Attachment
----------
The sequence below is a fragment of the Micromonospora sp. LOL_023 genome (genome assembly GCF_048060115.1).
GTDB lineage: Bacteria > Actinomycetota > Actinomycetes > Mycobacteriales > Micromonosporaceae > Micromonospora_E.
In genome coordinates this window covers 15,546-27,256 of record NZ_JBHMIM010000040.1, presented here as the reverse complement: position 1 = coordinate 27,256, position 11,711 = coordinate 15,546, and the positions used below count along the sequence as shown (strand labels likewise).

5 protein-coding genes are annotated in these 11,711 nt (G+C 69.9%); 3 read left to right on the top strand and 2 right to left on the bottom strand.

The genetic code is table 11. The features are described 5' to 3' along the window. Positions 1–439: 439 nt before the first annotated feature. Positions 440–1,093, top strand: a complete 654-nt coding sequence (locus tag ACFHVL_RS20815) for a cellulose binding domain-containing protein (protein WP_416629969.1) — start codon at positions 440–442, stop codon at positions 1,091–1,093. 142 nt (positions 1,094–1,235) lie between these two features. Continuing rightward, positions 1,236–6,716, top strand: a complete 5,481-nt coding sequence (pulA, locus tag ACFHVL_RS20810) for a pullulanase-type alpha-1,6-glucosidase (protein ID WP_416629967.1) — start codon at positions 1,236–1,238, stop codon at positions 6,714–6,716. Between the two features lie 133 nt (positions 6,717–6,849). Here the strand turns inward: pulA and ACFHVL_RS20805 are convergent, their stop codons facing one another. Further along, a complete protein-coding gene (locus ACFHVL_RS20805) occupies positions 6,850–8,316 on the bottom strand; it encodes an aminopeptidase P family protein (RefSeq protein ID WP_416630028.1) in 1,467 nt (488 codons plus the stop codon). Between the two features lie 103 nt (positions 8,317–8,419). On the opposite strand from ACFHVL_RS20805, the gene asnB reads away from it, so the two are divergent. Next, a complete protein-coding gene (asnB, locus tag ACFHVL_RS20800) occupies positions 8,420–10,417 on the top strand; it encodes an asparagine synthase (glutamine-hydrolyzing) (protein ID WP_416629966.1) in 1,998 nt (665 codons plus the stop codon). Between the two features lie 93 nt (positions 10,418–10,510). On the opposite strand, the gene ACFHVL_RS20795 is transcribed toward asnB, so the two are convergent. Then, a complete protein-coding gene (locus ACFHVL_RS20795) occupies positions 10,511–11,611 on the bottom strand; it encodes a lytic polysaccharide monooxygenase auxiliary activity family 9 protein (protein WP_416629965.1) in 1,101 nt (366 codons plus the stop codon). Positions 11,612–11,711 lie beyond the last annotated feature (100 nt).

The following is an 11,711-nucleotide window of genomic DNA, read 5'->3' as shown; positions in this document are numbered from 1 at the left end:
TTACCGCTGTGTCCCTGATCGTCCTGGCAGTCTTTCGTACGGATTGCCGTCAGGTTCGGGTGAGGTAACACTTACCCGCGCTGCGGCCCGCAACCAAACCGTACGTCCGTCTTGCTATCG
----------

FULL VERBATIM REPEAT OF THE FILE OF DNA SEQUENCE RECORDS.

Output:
The sequence below is a fragment of the Micromonospora sp. LOL_023 genome (genome assembly GCF_048060115.1).
GTDB lineage: Bacteria > Actinomycetota > Actinomycetes > Mycobacteriales > Micromonosporaceae > Micromonospora_E.
In genome coordinates this window covers 15,546-27,256 of record NZ_JBHMIM010000040.1, presented here as the reverse complement: position 1 = coordinate 27,256, position 11,711 = coordinate 15,546, and the positions used below count along the sequence as shown (strand labels likewise).

5 protein-coding genes are annotated in these 11,711 nt (G+C 69.9%); 3 read left to right on the top strand and 2 right to left on the bottom strand.

The genetic code is table 11. The features are described 5' to 3' along the window. Positions 1–439: 439 nt before the first annotated feature. Positions 440–1,093, top strand: a complete 654-nt coding sequence (locus tag ACFHVL_RS20815) for a cellulose binding domain-containing protein (protein WP_416629969.1) — start codon at positions 440–442, stop codon at positions 1,091–1,093. 142 nt (positions 1,094–1,235) lie between these two features. Continuing rightward, positions 1,236–6,716, top strand: a complete 5,481-nt coding sequence (pulA, locus tag ACFHVL_RS20810) for a pullulanase-type alpha-1,6-glucosidase (protein ID WP_416629967.1) — start codon at positions 1,236–1,238, stop codon at positions 6,714–6,716. Between the two features lie 133 nt (positions 6,717–6,849). Here the strand turns inward: pulA and ACFHVL_RS20805 are convergent, their stop codons facing one another. Further along, a complete protein-coding gene (locus ACFHVL_RS20805) occupies positions 6,850–8,316 on the bottom strand; it encodes an aminopeptidase P family protein (RefSeq protein ID WP_416630028.1) in 1,467 nt (488 codons plus the stop codon). Between the two features lie 103 nt (positions 8,317–8,419). On the opposite strand from ACFHVL_RS20805, the gene asnB reads away from it, so the two are divergent. Next, a complete protein-coding gene (asnB, locus tag ACFHVL_RS20800) occupies positions 8,420–10,417 on the top strand; it encodes an asparagine synthase (glutamine-hydrolyzing) (protein ID WP_416629966.1) in 1,998 nt (665 codons plus the stop codon). Between the two features lie 93 nt (positions 10,418–10,510). On the opposite strand, the gene ACFHVL_RS20795 is transcribed toward asnB, so the two are convergent. Then, a complete protein-coding gene (locus ACFHVL_RS20795) occupies positions 10,511–11,611 on the bottom strand; it encodes a lytic polysaccharide monooxygenase auxiliary activity family 9 protein (protein WP_416629965.1) in 1,101 nt (366 codons plus the stop codon). Positions 11,612–11,711 lie beyond the last annotated feature (100 nt).

The following is an 11,711-nucleotide window of genomic DNA, read 5'->3' as shown; positions in this document are numbered from 1 at the left end:
TTACCGCTGTGTCCCTGATCGTCCTGGCAGTCTTTCGTACGGATTGCCGTCAGGTTCGGGTGAGGTAACACTTACCCGCGCTGCGGCCCGCAACCAAACCGTACGTCCGTCTTGCTATCG